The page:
There are, however, less innocent modes of self-exhibition and some which more unmistakably point to the end which they are intended to serve. The girdle decorations of savages, for instance, are now considered to have a significance quite different from that formerly attributed to them. Their original intention was in all probability to attract attention, not to conceal. Of their ornamental use we are not now speaking, but I confess that I have my doubts of the universal applicability of the explanation just indicated, in spite of the opinion of many competent investigators. Forster speaks of the leaves of a certain species of ginger plant which the male inhabitants of some of the New Hebrides bind to their breech cloths, as outraging in their appearance every law of decency, and Barrow makes the same remark about the Hottentots.[8] Many scholars, too, are disposed to attribute the origin of circumcision to some such beginnings, as there is much against its explanation on religious or sanitary grounds. It is rather surprising that no one has adduced, in support of the modern view of the purposes of courtship served by the articles suspended from the girdle, the strange fashion of projecting front flaps introduced in the fifteenth century. Rabelais's famous chapter on this subject is merely an exaggeration, not an invention. The reality was certainly bad enough,[9] and as little calculated as are the savage decorations to serve the purposes of modesty. Yet in neither case am I prepared to assert that they belong exclusively to the category of sexual stimuli.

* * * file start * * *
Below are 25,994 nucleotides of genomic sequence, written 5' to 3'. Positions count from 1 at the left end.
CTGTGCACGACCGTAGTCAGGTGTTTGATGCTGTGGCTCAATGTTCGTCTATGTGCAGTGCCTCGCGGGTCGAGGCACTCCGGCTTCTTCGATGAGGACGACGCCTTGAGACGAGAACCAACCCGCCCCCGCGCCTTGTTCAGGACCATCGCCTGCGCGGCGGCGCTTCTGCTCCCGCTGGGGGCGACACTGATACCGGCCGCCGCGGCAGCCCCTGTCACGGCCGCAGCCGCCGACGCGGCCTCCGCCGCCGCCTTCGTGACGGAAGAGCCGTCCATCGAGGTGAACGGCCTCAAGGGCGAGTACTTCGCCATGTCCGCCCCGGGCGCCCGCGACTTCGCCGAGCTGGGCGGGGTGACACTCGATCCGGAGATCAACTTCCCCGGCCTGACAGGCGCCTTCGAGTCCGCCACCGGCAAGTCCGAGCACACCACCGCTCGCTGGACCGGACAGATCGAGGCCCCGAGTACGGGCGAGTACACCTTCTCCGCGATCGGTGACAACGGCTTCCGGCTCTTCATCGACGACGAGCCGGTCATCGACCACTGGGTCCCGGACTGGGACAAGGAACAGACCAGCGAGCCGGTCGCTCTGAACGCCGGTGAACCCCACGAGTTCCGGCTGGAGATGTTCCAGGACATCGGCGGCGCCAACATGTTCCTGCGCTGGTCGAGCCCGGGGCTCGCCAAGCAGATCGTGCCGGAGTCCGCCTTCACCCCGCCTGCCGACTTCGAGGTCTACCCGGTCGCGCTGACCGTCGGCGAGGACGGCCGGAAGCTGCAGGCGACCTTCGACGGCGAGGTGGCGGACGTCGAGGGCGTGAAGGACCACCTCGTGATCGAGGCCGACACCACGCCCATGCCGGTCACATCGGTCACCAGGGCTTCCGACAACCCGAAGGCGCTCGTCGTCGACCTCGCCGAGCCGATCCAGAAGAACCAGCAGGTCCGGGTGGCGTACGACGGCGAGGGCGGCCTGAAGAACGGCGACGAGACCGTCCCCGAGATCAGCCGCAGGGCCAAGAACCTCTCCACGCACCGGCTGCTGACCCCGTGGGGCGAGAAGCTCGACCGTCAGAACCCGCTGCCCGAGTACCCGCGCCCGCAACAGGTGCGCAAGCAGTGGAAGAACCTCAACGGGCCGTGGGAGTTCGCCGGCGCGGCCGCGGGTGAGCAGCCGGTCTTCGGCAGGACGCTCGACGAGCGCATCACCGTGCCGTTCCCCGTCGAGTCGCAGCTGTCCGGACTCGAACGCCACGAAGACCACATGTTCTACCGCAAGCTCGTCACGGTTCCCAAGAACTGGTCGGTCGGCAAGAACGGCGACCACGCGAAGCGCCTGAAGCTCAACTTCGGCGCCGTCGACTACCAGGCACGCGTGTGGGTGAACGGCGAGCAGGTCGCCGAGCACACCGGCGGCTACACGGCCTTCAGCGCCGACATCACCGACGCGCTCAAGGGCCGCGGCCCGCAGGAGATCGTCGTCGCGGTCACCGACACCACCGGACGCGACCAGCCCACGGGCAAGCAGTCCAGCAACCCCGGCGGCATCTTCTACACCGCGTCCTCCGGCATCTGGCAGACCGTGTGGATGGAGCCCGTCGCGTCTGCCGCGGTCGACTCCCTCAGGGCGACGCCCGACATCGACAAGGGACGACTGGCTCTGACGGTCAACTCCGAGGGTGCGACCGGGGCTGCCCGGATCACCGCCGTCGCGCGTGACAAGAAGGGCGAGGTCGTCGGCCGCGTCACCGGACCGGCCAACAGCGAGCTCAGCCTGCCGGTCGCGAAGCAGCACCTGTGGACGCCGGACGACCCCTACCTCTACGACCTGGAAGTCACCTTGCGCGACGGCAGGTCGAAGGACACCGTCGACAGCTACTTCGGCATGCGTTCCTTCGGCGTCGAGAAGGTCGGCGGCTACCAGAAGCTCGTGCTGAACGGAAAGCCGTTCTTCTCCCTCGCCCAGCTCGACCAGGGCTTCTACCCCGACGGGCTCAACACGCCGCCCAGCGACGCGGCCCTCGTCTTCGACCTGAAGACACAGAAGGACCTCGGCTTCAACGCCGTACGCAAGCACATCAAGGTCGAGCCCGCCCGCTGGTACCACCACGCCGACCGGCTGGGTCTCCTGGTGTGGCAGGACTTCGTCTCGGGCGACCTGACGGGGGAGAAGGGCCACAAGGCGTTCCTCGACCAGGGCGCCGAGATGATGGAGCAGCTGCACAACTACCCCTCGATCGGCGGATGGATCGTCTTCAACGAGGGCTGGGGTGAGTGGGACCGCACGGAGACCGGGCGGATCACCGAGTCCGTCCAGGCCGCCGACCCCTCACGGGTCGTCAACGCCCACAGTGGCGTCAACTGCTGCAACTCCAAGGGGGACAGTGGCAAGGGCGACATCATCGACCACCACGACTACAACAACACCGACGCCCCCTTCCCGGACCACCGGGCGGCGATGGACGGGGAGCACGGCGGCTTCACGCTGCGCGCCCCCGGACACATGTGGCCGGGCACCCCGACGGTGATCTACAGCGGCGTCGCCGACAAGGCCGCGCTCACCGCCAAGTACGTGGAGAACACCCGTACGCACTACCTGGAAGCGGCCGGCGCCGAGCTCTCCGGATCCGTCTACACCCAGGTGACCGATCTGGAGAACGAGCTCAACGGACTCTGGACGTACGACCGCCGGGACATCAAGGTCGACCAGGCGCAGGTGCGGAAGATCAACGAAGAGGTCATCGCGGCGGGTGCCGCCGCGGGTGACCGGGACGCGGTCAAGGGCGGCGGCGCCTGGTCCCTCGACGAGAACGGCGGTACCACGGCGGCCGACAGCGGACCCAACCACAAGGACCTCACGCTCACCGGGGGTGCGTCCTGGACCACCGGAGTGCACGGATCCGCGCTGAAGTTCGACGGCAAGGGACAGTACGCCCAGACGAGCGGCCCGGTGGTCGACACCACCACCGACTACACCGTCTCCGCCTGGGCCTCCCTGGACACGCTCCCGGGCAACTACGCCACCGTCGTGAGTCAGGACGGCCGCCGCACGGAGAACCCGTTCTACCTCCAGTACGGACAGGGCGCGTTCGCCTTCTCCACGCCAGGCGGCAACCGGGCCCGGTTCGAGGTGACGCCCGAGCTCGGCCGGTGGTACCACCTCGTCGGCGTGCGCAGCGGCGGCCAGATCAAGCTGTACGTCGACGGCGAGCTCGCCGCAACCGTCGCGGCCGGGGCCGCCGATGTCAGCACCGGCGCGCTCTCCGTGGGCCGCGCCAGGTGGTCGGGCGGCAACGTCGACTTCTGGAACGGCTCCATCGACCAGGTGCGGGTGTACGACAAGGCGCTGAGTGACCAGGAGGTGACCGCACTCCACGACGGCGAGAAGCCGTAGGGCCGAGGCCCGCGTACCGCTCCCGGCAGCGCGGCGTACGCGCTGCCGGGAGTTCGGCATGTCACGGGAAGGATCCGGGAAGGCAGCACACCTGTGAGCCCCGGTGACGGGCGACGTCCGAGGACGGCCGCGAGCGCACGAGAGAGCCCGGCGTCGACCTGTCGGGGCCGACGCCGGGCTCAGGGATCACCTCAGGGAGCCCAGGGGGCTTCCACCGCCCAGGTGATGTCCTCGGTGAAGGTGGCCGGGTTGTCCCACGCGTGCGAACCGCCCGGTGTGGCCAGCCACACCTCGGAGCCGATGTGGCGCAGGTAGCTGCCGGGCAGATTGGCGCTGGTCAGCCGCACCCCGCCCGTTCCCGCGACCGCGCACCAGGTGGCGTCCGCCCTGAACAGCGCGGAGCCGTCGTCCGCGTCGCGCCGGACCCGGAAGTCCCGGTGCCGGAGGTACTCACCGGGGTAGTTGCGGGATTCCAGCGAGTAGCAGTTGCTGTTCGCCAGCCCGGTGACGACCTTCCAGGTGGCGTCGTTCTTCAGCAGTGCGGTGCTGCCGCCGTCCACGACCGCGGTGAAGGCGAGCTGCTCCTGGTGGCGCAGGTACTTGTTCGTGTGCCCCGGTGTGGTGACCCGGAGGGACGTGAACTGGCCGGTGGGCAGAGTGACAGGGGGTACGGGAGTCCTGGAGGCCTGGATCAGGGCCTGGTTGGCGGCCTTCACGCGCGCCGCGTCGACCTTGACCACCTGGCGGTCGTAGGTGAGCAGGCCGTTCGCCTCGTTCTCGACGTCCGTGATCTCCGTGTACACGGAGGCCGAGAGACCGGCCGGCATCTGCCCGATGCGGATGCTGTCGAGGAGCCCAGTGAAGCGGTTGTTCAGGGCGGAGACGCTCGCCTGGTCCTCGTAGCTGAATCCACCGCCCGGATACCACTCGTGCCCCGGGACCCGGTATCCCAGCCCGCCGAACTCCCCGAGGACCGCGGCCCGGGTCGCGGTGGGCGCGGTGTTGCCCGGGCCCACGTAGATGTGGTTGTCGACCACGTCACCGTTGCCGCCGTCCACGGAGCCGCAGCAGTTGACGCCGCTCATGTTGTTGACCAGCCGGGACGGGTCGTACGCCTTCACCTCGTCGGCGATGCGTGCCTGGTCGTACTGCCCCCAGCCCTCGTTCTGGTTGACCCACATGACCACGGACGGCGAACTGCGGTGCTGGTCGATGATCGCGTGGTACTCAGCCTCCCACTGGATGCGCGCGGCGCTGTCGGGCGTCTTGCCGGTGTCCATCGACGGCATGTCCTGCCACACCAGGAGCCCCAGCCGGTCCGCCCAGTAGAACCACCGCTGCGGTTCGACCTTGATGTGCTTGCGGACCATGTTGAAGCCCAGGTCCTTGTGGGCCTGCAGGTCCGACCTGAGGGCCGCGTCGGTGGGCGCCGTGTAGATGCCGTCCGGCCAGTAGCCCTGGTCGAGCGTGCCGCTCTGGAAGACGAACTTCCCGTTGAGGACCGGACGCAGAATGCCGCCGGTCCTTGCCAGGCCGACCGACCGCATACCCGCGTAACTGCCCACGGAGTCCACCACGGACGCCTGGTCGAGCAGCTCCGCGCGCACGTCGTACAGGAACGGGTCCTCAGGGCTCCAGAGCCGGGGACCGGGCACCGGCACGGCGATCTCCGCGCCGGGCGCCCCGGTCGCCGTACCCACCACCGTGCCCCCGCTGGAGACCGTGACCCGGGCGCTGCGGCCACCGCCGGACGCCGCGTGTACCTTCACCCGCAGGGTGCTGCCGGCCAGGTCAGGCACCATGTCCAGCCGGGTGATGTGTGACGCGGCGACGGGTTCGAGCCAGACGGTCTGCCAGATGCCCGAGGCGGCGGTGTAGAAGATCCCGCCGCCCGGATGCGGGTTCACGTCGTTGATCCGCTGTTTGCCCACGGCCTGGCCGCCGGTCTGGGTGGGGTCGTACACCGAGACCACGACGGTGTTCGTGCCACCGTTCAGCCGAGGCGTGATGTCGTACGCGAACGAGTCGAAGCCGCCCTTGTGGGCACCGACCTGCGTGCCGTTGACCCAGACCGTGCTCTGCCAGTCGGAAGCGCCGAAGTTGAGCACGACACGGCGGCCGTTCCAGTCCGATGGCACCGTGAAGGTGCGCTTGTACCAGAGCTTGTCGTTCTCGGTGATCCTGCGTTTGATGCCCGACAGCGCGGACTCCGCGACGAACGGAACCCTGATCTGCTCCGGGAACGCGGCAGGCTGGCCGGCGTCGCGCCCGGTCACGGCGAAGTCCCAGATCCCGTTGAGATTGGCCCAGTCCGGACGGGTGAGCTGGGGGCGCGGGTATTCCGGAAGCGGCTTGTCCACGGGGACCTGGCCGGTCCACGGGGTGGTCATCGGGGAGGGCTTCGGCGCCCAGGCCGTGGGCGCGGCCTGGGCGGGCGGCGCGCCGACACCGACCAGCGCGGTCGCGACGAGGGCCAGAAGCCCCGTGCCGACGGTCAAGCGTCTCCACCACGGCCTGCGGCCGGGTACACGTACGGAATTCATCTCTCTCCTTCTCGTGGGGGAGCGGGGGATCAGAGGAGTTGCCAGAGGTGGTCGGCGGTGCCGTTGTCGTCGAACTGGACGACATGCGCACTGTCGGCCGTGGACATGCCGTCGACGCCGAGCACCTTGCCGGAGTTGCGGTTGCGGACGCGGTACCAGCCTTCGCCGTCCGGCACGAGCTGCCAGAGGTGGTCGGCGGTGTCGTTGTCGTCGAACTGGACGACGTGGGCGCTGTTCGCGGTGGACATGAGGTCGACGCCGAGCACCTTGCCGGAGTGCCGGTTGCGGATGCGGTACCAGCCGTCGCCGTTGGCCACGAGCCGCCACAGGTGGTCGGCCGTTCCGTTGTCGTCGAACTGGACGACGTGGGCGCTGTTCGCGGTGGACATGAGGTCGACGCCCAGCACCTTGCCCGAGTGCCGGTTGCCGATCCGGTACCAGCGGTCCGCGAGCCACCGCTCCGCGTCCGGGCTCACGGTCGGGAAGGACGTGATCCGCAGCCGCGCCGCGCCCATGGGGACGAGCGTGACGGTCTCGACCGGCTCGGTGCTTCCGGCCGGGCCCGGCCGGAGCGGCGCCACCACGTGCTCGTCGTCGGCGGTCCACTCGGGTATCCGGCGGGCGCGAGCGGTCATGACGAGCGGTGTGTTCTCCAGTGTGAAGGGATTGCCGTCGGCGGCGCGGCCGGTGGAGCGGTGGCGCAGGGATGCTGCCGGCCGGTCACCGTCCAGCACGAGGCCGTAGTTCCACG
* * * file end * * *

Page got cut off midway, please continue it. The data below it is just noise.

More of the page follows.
The higher the culture of a people the more prominent becomes the display of mental qualities in conjunction with physical advantages. We have seen that the op-

(264) -portunity to speak in public is often the leading stimulus in the mental fighting play of argument, and in the intercourse of the sexes the decorous display of one's intellectual advantages appears as a further play, be it whether the man simply wishes to show his powers to their best advantage in the presence of beautiful women, or whether he intends his gallantry as a direct attack on the feminine heart. Every one knows how common this is as a mere play, apart from any serious intention, and, indeed, that it is the habit of man to play the gallant even when he is not especially " laying himself out " to be attractive. The much-decried unseemly haste of men in society to seek refuge in the smoking room after dinner is due certainly in part to their fatigue after keeping up the play so long and trying to appear superior to their ordinary selves.

But earnest courtship, too, easily assumes a playful character, because the pleasure in self-exhibition and the satisfaction of vanity easily become ends in themselves. The stilted and flowery epistolary style common a few generations ago doubtless grew up in this way, and the old letters published as models for lovers are good instances of this sort of extravagance.